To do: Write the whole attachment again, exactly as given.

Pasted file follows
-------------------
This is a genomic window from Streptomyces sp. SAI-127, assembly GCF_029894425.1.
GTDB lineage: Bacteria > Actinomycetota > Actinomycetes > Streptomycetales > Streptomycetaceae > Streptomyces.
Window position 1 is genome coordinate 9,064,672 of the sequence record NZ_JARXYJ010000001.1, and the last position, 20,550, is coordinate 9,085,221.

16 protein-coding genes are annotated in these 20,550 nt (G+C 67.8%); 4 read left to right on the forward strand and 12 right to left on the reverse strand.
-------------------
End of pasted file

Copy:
This is a genomic window from Streptomyces sp. SAI-127, assembly GCF_029894425.1.
GTDB lineage: Bacteria > Actinomycetota > Actinomycetes > Streptomycetales > Streptomycetaceae > Streptomyces.
Window position 1 is genome coordinate 9,064,672 of the sequence record NZ_JARXYJ010000001.1, and the last position, 20,550, is coordinate 9,085,221.

16 protein-coding genes are annotated in these 20,550 nt (G+C 67.8%); 4 read left to right on the forward strand and 12 right to left on the reverse strand.